When he leaves,
he leaves a space,
a big or little airless place
that begs to be filled.
A part of the weekend that says
What are you going to do now?
And you think if you fill it up
So you work and clean and call
and cook and write and drink
and eat and sleep and shop
and say This is fine this is fine.
You can do this.
Laugh and go out drinking
with your friends when it’s over.
Call everyone you know and say
Shrug, clear your throat.
It’s kind of like losing a dog.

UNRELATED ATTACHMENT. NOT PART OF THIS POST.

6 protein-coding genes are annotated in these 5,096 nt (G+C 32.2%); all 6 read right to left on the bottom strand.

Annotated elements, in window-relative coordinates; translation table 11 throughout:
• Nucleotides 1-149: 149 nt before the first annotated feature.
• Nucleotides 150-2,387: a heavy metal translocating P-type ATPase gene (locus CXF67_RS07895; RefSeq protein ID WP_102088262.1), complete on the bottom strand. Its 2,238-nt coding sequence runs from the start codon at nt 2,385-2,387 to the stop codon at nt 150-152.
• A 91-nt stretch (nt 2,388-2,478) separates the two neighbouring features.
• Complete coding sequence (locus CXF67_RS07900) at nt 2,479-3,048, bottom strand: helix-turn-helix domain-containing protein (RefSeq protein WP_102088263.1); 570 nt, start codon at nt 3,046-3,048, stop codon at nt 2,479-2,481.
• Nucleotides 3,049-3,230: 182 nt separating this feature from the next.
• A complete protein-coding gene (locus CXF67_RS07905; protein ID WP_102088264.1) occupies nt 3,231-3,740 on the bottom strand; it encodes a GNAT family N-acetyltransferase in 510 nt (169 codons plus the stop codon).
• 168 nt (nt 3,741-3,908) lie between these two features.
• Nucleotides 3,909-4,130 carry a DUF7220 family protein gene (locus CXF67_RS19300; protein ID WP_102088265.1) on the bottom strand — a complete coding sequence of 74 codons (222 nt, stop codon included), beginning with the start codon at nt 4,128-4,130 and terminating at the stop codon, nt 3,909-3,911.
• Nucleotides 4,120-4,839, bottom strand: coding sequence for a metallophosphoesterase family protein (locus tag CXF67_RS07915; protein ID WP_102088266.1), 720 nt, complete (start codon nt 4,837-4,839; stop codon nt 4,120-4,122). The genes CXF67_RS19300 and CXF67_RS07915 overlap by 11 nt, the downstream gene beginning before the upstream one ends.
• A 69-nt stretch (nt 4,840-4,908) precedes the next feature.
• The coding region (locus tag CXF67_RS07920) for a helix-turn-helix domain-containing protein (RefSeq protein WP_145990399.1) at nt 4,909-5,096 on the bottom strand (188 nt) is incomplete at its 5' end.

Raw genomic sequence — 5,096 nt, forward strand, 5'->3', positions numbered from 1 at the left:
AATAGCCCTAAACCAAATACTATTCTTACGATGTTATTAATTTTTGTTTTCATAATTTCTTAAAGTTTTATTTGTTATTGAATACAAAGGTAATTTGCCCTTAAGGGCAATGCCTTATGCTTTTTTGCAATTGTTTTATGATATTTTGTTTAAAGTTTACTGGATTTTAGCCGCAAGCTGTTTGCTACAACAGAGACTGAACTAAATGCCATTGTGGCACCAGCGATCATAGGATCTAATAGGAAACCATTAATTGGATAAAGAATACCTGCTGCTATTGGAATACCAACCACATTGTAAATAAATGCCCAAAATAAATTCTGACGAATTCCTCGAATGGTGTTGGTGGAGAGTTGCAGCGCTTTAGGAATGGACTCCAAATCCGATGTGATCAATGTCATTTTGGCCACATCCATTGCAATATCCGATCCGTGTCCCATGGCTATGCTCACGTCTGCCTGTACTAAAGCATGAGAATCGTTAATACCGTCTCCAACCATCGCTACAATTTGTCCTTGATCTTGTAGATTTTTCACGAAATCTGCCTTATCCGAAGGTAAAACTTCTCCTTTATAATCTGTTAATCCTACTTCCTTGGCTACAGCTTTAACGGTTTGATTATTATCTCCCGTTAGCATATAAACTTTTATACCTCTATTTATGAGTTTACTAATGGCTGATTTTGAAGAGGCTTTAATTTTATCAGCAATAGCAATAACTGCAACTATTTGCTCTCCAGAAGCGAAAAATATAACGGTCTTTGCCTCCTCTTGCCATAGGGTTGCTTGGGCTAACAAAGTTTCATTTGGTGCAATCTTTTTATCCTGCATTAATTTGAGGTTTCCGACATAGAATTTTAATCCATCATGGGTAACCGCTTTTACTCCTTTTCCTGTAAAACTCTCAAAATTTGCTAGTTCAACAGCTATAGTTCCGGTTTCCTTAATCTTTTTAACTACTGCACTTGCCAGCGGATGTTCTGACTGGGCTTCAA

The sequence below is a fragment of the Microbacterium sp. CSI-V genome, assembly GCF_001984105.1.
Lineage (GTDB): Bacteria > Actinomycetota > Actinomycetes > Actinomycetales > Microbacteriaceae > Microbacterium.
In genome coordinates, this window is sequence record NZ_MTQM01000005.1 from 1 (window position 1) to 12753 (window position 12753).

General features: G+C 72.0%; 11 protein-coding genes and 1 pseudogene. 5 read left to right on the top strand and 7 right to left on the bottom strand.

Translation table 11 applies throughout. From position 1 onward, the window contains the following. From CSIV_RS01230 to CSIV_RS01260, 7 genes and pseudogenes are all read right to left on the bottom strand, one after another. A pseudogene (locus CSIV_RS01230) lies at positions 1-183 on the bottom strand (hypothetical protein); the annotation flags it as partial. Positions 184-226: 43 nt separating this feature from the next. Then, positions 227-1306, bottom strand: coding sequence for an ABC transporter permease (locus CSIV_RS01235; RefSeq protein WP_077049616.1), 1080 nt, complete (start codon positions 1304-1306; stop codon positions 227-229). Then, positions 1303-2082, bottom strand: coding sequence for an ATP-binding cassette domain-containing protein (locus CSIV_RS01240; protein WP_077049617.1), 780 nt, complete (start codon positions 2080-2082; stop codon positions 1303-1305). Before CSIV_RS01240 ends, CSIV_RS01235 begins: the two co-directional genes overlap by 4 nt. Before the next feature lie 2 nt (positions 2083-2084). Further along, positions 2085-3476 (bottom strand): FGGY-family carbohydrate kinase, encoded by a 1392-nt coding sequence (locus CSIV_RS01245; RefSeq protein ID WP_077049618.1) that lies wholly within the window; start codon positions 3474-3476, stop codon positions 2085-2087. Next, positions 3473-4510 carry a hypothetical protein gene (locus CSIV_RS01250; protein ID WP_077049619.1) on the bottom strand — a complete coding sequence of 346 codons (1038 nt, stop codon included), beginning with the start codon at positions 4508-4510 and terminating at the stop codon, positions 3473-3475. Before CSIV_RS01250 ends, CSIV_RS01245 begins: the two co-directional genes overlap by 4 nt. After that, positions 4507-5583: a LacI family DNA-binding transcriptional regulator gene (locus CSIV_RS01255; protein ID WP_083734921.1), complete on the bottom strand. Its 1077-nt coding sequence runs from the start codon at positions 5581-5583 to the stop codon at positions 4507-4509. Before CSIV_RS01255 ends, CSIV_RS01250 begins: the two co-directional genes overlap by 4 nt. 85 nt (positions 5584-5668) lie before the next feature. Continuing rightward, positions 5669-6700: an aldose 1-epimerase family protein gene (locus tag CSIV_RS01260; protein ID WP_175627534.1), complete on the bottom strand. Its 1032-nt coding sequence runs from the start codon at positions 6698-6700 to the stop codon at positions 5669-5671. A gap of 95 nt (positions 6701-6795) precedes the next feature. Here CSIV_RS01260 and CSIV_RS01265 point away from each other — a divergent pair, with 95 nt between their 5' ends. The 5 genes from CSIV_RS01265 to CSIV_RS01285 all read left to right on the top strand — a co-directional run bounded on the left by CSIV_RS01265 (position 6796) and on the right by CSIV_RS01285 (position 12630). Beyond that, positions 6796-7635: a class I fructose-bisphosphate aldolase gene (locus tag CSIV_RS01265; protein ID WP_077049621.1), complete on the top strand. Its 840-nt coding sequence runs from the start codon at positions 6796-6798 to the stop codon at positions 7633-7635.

You’ll miss him
but maybe it’s better this way.
His friends are still your friends
and they watch you
because they send him messages
about how you’re doing.
Sometimes they figure now is their chance
and they tell you they’ve always had it bad
Be careful with his friends.
So cut your hair
and learn to play guitar.
Walk fast and yell back
at bike messengers who tell you
what they’d do to you
if you were theirs.
Stop wearing his coat and sell his CDs.
White out his name in your address book.
Buy new perfume.
Turn the pain into something you can use.
And when it feels like you’re imploding,
like you’re the only one
who wants to lie down in the street,
know that there will always be girls
who stream through this city
with their mouths slightly open
trying to breathe
and waiting to be kissed.